To answer this I would have to go back to my first ever Camino. I came across an article in the Irish times about the Camino Frances and how the writer had a life changing experience. I felt this was something “I too would like in my life” and duly booked in to walk from Leon to Port au Marin. I mean how hard could this be, it was just walking right ?

I arrived wearing cheap Dunnes stores boots, nylon socks, a small rucksack and loads of optimism. Within 3 hours my socks were saturated, the cardboard insoles corrugated and I was well on the way to developing a massive blister on the centre of my foot. After 3 days I was desperate, the villages were small, there was no chance of getting a pair of socks let alone an insole here. Listing heavily to one side and in constant pain I remember crying out “God I really need help here !”

Worried about the walk the next day over mountains, I barely looked up as I stumbled to the outskirts of the village I would be staying in. Suddenly my attention was drawn to a pair of Meindl boots sitting on a concrete bollard. Examining them closer I noticed they were brand new, my size and even better than that were the recommended 1 size larger too. Damn I was envious they even had high ankle supports perfect for the loose striated rock tomorrow. I examined the bushes in case I was robbing a poor pilgrim and thought I`ll bring them into the village perhaps somebody has lost them.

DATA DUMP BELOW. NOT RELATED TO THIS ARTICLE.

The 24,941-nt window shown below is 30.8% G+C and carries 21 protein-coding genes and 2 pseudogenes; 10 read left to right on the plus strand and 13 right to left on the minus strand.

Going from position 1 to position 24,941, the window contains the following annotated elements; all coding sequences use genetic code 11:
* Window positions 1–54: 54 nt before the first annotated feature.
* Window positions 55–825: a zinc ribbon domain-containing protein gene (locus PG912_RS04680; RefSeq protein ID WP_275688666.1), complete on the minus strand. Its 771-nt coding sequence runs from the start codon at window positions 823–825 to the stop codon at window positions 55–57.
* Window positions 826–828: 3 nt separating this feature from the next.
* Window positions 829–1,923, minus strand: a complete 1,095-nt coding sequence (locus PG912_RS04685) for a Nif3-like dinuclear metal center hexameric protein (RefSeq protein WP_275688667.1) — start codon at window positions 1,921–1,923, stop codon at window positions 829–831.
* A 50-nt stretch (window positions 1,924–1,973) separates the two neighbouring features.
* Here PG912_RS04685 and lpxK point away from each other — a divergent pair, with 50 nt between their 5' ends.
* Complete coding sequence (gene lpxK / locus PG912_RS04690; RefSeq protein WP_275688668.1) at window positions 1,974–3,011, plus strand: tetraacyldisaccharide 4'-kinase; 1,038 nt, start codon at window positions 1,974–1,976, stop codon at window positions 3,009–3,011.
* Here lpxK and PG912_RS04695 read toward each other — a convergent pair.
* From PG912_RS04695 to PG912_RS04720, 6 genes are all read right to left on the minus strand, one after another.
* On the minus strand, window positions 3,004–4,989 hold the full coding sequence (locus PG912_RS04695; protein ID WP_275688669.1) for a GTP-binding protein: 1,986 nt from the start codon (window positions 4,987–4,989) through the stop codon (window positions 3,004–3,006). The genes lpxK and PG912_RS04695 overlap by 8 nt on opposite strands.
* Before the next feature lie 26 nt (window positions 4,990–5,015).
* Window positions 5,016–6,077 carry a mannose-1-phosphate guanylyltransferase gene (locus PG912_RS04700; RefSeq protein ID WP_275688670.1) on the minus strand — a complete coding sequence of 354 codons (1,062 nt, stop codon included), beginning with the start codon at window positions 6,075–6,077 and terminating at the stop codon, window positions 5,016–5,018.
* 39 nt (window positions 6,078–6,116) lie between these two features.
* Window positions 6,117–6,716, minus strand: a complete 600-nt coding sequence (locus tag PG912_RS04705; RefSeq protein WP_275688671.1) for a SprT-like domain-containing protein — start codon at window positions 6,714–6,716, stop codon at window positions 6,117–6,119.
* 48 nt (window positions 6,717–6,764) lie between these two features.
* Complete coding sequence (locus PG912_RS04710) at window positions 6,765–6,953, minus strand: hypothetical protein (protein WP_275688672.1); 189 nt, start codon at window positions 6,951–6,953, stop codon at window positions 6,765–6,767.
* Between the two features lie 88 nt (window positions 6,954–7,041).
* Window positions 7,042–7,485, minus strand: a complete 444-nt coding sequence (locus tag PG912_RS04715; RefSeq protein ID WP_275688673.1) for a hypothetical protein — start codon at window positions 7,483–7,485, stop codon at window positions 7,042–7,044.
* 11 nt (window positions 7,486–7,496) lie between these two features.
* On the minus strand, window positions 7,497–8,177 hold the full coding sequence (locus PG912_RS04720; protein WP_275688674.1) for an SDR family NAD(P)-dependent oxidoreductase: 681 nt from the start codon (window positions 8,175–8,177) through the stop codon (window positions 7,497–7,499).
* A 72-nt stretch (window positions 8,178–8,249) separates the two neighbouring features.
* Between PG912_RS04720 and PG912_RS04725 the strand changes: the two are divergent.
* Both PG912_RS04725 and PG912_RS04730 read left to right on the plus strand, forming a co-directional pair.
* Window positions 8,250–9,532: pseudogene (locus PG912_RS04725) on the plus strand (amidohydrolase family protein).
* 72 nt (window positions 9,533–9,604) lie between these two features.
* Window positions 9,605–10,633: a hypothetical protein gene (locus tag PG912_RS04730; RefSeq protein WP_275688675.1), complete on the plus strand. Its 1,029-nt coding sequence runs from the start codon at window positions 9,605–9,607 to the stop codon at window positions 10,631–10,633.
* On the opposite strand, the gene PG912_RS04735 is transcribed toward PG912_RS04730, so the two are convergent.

Nobody ever claimed them and as I sat nursing a well earned beer

 

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(there will be a lot of that in this blog) I remembered the words of the first pilgrim I met and walked with. He was a missionary priest who had started his Camino in Belgium. He told me “every time he needed a pair of shoes, a pair of shoes were waiting for him”. The shoes were a God-send, I managed the next day and as soon as I came to a large town bought 2 pairs of the most expensive hiking socks and insoles I could find. I carried the boots for a couple of days but had a nagging feeling I should leave them for somebody else. Its the reason why I am calling my blog “Spiritual Feet” its sort of a homage to my first experience.

Since then I have completed a number of Camino Frances, the Camino El Norte, the Camino Portuguese and found as tough as some of them were I have always come away having learnt something, that people are truly amazing, legs come in all shapes and sizes, butts too ! nature is truly incredible, even bed bugs, anything ugly is usually man made, Spain has no toilet paper and Oh Yes, lest I forget my feet are quite important too !!! I must admit before I started walking I had never taken much notice of them. By the end my brain was in my feet and they were chattering away. I guess when you have been ignored for so long, you have lots to say !

I know La Via De La Plata will be challenging but the rewards will be great too. I hope you join me on my journey and if you are the owner of those boots, well I hope you understand “the boss was just looking after me !”

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